In a commercial setting, only programmers who are eligible for "onboarding" will be given consideration for joining a software project. Programmers who need "handholding" will never be given a chance.

The caveat: Most library's developer documentation is written for adequate onboarding, but not for handholding.

An example of handholding documentation is:

Compare that to the onboarding documentation of comparable libraries:

The reality is that: unless your library has become so prominently featured in the STEM education as part of the national STEM initiative, it is unlikely that many many books and beginner tutorials will be developed for it.

Similar can be said of: MATLAB, R, Octave, etc. (Though MATLAB is a proprietary software package, and thus one would not find open-source contribution opportunities there.)

Doctrine (organization of software projects), and indoctrination.

It appears that traditional open-source libraries (those that began their roots in the 1990s or earlier) do not use handholding or onboarding. Instead, they maintain an authoritative document saying what the library should do.

I call this indoctrination. Neither the library code nor the maintainers are perfect; but everything is moving towards perfection according to the doctrine.

Examples of open-source library "doctrines":

This is jokingly referred to as "RTFM" (*), but amid the hundreds of pages of documentation, most open-source libraries will have a single prominently featured page of inerrancy. Sometimes it is simply called "README" (without a file extension) at the root of the package. This is the doctrine of that library.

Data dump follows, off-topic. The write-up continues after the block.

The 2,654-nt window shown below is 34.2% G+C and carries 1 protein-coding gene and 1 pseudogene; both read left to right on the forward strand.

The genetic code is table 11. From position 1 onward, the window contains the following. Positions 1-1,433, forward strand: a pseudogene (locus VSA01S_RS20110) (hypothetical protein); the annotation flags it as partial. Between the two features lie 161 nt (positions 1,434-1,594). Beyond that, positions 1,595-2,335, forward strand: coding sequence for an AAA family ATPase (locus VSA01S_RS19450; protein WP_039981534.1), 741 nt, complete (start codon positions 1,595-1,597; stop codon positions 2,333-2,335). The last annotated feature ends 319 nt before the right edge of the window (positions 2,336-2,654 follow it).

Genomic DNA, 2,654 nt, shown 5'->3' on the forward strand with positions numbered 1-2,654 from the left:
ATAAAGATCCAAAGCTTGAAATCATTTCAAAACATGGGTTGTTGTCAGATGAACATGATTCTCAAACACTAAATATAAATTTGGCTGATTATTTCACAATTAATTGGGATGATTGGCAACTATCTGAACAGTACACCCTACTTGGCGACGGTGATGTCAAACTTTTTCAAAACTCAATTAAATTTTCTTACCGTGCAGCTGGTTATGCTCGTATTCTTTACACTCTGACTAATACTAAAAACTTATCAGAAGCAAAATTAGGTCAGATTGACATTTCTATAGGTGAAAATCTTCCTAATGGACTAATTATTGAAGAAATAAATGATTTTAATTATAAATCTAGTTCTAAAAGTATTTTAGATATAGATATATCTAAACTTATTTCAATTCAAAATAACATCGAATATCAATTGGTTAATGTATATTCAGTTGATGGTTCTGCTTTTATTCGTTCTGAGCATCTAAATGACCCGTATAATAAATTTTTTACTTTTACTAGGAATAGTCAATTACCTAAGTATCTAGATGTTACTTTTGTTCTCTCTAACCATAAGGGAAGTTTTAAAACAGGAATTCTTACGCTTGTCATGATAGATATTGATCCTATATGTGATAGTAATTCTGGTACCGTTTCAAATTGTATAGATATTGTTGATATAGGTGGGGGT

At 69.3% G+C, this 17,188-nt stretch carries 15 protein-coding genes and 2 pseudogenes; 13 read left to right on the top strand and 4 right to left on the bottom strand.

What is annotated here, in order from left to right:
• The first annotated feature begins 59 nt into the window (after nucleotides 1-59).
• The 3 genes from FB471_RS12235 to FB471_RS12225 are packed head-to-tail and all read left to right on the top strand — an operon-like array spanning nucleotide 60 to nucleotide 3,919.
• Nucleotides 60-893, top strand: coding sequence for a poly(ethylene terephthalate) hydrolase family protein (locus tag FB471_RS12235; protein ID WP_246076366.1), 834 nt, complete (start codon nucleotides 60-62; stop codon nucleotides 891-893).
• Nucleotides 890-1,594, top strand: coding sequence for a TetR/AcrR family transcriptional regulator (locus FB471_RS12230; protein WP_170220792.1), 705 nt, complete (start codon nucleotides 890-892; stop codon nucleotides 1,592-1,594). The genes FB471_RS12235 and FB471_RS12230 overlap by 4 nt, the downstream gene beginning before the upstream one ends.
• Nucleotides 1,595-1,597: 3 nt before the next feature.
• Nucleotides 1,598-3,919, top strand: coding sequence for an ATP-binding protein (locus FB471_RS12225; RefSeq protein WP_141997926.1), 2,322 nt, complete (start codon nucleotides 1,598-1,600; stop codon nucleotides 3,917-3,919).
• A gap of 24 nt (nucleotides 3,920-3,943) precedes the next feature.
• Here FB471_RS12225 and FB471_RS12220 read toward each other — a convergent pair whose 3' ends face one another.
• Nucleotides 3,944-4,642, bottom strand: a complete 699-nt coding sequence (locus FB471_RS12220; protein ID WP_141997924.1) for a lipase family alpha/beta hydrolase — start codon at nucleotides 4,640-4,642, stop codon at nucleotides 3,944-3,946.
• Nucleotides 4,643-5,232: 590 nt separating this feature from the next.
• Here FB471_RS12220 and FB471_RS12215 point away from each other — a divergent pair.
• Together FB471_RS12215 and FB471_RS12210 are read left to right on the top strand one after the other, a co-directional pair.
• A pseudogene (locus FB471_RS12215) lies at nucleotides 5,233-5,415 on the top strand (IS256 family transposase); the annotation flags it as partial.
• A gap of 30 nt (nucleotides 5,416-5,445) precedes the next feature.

It specifies a lot of "specification" or "behavior contract" for the library.

(Note) For decency, let's say RTFM is an acronym for "read the founders' manuscripts."

A final irrelevant rant - to any online people elsewhere who said college doesn't seem that critically important.

The economic importance of a proper college education should become apparent, if one manages to read through all of the above.

It saves a fresh graduate from being in need of handholding for an opportunity, period.

Otherwise, the fresh graduate would have trouble finding the first employment.

Mandatory disclaimer: not directly employed by any companies named above.

  • While this is a really interesting answer, it seems to cover too many topics, the question is about facing a specific problem while this seems more like a general post about new bringing on new developers - Noting since the question is likely to be closed because apparently its too broad
    – ideasman42
    Apr 6, 2015 at 22:50